“So it's been very, very difficult even this year. I've decided as a tribe I have a lot of children with me, to not even come out due to COVID. We're still in sewing spirit, my wife and I, you know the crew we have sewing. We still sewing just in case, but I've already made the decision,” says Big Chief. “We're getting ourselves ready, spiritually, mentally and physically for 2022.”

While the Big Chief gets his tribe ready to mask at a safer time in the future, Wayne Bacquet, of Lil Dizzy's, another Tremé staple says the uncertainty of the future made his decision to make an early retirement easy.

Credit: Adam Copus

Photo: Wayne Bacquet discusses his decision to retire and close Lil Dizzy's


“Outdoor dining, putting a nice patio out here would be the way to go for the future but not for me. I'm not ready to re-invest more money into it, coming out and working and wearing a mask 8 hours a day,” says Bacquet. “I have a lot of energy, but you know I'm not feeling it. Things have changed, the virus has changed everything.”

The change was especially difficult for the New Orleans dining scene.
As the city started to unroll new phases of reopening, it limited the capacity of just how many people could be inside and outside of restaurants.

“Under the circumstances we really can't do what we were doing before. Lil Dizzy's is small, we did a buffet we do a lot of turns,” says Bacquet.  

At 73, Baquet says he's ready to call it quits for good this time, but he also recognizes how shuttering Lil Dizzy's doors adds to the generational loss, a loss we've already seen throughout Tremé.

“It's really going to be hard because already the creole soul culture is a lost art. We don't have that many restaurants that’s cooking this kind of food,” says Bacquet. “ Things are changing. Tremé is going to change too. It's going to be good ways and bad ways.”

Some of the good, which we've heard from Bacquet, Dominique and Big Chief is the business visitors tend to bring. We've seen how that lack of business can be detrimental to the city.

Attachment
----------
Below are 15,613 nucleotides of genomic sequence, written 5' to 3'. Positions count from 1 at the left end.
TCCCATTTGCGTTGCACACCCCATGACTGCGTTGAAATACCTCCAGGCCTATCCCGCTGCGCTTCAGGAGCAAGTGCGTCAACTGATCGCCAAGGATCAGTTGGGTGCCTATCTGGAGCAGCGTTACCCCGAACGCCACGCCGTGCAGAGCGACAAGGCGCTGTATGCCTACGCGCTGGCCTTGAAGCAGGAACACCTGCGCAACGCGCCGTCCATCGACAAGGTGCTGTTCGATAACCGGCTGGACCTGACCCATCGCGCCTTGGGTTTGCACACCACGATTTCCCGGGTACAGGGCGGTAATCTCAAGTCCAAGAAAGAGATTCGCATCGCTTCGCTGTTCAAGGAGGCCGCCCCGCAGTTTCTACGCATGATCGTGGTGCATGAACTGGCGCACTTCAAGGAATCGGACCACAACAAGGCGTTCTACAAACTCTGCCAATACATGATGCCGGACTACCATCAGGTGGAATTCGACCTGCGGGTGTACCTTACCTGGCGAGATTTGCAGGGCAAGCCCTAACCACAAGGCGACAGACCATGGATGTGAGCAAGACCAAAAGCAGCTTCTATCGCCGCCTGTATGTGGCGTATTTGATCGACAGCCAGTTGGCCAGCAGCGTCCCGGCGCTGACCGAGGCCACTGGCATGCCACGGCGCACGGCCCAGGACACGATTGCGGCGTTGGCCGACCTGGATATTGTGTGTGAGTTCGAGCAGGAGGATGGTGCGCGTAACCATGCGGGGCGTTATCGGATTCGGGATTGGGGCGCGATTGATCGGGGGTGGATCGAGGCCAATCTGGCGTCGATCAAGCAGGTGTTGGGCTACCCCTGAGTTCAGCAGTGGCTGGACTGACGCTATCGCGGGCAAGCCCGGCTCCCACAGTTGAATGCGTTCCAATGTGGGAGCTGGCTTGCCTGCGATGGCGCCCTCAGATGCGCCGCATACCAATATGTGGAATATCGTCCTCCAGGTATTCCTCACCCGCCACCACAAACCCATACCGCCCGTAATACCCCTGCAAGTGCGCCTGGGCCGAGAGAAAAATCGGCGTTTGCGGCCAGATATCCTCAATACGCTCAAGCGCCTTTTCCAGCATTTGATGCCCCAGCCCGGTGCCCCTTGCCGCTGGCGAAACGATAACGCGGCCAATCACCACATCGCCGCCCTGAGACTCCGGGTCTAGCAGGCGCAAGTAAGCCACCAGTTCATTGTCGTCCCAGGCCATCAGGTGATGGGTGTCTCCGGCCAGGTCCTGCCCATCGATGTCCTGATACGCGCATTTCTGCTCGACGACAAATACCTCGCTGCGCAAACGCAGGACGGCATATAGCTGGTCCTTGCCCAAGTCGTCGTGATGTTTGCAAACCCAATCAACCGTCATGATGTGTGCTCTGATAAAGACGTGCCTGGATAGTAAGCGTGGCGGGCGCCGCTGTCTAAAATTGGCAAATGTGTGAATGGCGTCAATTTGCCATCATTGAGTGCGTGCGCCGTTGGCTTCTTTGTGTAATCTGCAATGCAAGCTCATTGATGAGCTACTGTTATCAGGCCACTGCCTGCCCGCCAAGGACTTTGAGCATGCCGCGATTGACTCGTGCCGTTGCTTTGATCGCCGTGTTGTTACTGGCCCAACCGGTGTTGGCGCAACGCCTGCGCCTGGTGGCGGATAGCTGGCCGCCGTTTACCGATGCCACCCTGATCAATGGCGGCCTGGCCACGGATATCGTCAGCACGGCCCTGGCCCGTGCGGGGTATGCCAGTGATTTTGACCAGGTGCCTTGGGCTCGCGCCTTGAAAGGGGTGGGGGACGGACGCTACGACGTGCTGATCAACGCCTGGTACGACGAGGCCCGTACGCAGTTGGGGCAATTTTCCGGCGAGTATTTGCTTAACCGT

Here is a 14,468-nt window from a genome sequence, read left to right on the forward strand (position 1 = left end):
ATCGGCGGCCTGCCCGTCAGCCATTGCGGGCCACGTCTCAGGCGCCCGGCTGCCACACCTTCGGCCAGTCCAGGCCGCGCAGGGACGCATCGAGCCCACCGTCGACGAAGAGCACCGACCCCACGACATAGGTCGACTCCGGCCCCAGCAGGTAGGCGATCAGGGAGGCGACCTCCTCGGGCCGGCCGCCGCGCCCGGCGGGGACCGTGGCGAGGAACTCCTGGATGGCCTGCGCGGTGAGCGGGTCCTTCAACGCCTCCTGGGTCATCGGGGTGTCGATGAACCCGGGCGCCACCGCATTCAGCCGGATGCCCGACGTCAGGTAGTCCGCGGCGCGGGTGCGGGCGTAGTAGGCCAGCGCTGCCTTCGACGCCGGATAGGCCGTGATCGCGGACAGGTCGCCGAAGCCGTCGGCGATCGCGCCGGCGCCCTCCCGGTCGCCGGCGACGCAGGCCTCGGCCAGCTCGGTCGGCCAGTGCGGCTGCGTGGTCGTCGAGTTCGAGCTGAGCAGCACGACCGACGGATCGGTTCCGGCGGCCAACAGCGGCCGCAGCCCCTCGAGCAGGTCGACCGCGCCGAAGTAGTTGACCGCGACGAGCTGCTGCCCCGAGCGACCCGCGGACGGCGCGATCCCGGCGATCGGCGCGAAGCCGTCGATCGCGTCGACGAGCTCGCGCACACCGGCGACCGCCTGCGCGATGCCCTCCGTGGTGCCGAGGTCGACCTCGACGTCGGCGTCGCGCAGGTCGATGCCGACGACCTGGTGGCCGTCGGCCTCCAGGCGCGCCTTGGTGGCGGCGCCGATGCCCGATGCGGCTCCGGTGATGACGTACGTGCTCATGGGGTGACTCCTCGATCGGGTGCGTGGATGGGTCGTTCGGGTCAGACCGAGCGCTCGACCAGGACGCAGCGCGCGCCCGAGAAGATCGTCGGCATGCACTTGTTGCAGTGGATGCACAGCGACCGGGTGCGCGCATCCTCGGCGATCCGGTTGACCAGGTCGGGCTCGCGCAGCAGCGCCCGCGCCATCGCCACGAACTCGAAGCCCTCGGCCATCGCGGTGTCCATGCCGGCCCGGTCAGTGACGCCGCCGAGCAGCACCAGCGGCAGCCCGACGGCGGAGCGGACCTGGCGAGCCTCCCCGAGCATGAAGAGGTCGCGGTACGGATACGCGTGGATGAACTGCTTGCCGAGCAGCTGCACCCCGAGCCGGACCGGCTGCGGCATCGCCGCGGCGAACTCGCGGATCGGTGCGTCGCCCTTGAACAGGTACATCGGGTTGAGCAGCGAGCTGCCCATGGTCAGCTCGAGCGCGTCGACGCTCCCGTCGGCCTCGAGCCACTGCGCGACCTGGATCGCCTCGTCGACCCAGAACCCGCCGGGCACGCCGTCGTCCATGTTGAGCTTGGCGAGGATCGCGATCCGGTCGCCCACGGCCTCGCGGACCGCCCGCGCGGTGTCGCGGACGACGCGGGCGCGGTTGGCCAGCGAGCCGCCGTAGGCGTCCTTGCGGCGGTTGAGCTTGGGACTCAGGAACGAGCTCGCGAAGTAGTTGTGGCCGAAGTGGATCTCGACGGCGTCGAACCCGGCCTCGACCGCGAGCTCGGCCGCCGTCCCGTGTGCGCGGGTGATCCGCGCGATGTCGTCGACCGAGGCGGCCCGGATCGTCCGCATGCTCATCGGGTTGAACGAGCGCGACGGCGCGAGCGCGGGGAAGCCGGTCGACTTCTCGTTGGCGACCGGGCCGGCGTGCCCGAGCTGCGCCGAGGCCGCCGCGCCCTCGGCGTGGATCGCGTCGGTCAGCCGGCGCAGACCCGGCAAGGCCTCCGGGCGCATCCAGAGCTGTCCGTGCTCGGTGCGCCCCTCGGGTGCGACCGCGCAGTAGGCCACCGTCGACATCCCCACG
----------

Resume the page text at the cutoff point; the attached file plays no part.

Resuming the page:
But while the good can sometimes outweigh the bad financially, culturally Tremé is suffering.

“It's hurtful, whatever happens with Tremé because Tremé has been treated unfairly forever,” says Bacquet. “We built Tremé . Black folks built Tremé . My grandfather built plenty, plenty houses in Tremé . We lived here; this is our neighborhood.”

“We basically took this neighborhood for granted. Sometimes when you have this culture that you live in, not looking at it from the outside in you just take it for granted sometimes so COVID was a wakeup call for us,” says Big Chief Shaka Zulu.

In knowing Tremé. may not return to the neighborhood it once was, we will always know Tremé  gave us the soundtrack to the city. Fed us meals that would become world renowned and enthralled us with visions of colorful black masking Indians.

Despite their losses, the culture bearers who remain can only hope those who choose to call Tremé home will embrace its heritage and respect its legacy.

“Learn the culture and continue to build and support it with us so everyone can move forward together. So, there's no confusion. No one going in different directions. I just think if everyone builds on the same solid foundation of keeping things alive, it'll move forward. It'll move forward.

 

If you want to donate to the Backstreet Cultural Museum, you can go to www.backstreetmuseum.org